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Ellie Ward: Report on placement at Akvaplan-NIVA, Tromsø

From July to September 2021, I was based with the Norwegian company Akvaplan-NIVA to fulfil my placement as part of the DurhamARCTIC program and to undertake my own PhD fieldwork. Akvaplan-NIVA (Akvaplan herein) is a daughter institute of the Norwegian Institute for Water Research (NIVA). They are a private company that offer analytical services, advisory services (such as environmental monitoring programs and risk assessments) and perform research and development in conjunction with universities and other research bodies. These services are all focussed around marine and freshwater related issues with a strong focus on fish and fisheries. As a placement this provided me with an insight into fisheries science outside of the academic setting and supports my PhD training in freshwater and marine ecology.

It was certainly a strange year for travel, and with COVID cases rising rapidly across England, I felt sure this trip would not be going ahead. But, after six covid tests, being marshalled through airports, eight days in quarantine and many explanations to border control, I made it to Tromsø, Norway. Here, I spent three months with Akvaplan under the supervision of Guttorm Christensen, manager for the department of coastal and freshwater research. Following my travel quarantine, I was introduced to home for the next few weeks, a 50-foot sailing vessel called Meridian. On 11th July we set sail from Tromsø for Bjørnøya (Bear Island), a high Arctic Island situated in the Norwegian Sea, 397 km North of Norway and 235km south of mainland Spitsbergen. It took a few days getting the sea legs by which time we had arrived at Bjørnøya where we were to be fishing a lake for Arctic charr (a salmonid fish). This contributed to both a long-term pollutant monitoring project for Akvaplan, and the main part of my Arctic fieldwork. A hectic 24 hours of sampling, with some help from the midnight sun, and we were soon back on Meridian with a freezer full of samples.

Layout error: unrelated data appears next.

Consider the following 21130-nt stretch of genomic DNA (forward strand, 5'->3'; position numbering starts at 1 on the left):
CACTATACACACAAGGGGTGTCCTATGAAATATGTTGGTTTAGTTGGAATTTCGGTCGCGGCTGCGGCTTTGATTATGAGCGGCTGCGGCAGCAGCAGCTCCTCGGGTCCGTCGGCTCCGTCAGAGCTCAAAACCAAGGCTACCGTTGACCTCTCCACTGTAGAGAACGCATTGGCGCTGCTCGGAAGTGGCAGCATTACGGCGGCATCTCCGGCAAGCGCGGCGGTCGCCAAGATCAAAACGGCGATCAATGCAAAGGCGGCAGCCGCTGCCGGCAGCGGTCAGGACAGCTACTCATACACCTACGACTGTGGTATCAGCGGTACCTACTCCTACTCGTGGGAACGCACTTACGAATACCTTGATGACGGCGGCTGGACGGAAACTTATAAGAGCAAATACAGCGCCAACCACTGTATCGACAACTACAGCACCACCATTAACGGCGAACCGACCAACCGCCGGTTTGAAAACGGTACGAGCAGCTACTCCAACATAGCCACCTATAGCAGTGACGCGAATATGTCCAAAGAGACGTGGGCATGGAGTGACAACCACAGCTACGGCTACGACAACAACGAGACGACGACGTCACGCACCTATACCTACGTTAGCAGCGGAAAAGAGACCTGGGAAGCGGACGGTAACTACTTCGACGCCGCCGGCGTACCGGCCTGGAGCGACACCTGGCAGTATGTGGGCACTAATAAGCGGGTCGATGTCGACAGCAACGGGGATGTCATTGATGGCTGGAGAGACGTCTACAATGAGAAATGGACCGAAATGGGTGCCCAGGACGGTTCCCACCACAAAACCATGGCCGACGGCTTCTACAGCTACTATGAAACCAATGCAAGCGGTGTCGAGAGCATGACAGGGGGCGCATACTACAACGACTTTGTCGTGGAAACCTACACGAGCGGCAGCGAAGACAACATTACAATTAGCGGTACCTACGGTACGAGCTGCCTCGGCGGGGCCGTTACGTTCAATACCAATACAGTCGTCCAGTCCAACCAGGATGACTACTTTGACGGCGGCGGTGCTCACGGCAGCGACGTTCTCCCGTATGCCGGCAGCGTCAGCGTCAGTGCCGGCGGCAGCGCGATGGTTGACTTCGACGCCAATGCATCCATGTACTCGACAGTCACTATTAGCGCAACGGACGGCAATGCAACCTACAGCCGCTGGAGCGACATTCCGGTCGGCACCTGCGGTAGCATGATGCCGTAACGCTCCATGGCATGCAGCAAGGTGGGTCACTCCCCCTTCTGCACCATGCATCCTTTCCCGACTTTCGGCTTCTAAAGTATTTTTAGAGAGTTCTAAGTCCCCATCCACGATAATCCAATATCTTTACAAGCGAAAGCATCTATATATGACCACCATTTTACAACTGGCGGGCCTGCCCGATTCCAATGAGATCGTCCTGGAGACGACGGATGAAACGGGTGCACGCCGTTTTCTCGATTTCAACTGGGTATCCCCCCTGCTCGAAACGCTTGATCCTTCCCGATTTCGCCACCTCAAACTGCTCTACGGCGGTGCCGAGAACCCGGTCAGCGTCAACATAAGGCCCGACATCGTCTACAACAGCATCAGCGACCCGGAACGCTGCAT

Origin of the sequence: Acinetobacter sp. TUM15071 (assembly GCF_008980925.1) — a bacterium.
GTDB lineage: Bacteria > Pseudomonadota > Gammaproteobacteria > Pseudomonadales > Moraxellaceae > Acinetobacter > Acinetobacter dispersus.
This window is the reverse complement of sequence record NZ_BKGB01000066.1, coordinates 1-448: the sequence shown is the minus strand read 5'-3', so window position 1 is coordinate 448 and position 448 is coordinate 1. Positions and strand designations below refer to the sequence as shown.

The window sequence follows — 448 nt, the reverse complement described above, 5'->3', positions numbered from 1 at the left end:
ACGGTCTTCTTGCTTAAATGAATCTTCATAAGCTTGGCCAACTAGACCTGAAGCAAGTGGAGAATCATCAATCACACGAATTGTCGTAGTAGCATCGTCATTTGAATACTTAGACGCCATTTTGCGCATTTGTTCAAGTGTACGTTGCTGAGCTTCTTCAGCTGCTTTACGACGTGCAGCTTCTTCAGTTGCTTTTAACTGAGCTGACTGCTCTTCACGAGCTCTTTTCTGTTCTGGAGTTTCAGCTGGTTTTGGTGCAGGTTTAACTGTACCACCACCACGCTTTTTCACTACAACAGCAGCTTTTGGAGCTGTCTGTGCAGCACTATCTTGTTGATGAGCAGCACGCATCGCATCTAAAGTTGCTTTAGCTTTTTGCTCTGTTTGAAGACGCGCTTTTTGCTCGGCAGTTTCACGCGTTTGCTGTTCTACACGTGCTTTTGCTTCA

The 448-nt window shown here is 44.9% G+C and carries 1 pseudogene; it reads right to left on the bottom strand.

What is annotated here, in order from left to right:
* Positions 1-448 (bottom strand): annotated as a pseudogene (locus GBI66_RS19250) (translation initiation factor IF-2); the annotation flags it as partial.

We continued our trip to Svalbard where we spent a week sailing around Isfjorden as part of an acoustic tagging project run by Akvaplan (figure 1). This involved catching migratory Arctic charr, and implanting acoustic tags into them which, when detected by receivers, provide data of an individual fish’s location. This data will be used to determine which lakes migratory Arctic charr are using to overwinter and spawn in and is critical for resource management decisions of the populations in Isfjorden. For example, it may identify areas for which stricter fishing regulations should be implemented. Being part of a fish tagging project gave me invaluable exposure to specialised techniques used in fish ecology and management projects. I was also able to advance my skills in netting, zodiac driving and safe fish handling which are important for work in this field and my own research project.

Man with with migratory Arctic charr Woman with with migratory Arctic charr  Woman with with migratory Arctic charr

Figure 1: Left to right: Guttorm Christensen, Jenny Jensen and myself with migratory Arctic charr that were tagged and released in Grøntsford, Svalbard.

On return to Norway, I spent the following two months in Tromsø mainly based at the Akvaplan office. I assisted on fieldwork excursions, including long term monitoring of biological conditions within a nearby fjord and a salmon monitoring project. The latter involved electro-fishing for juvenile salmon along two river systems where the populations have been severely impacted by a freshwater parasite, the salmon fluke. This fieldwork gave me some fantastic experience in electro-fishing, and species ID of juvenile salmon, trout and charr, as well as an understanding of fish-parasite interactions and the management of parasite outbreaks. During my time in Tromsø I was also able to retrieve further samples for my own project.

Akvaplan is situated within the Fram Centre, Tromsø alongside the likes of the Norwegian Polar Institute, the Arctic Council, the Institute of Marine Research and NINA (The Norwegian Institute for Nature Research). This gave me the opportunity to network with researchers in other institutions and improve my scientific communication. In addition, I had meetings at the University of Tromsø (UiT) with key researchers in my field and presented my own work in a seminar series for the University’s Freshwater Ecology Group. The links established through Akvaplan and UiT will be incredibly valuable as I move forward as an early career researcher, and I am very grateful to everyone that made this placement possible.

Zooplankton sampling electro-fishing for salmon a juvenile salmon from Skibotn

Figure 2: Left to right: Zooplankton sampling as part of a long-term monitoring project in Ullsfjorden, electro-fishing for salmon in Skitbotn, and a juvenile salmon from Skibotn.


Click here to see Ellie Ward's Durham ARCTIC Student Profile.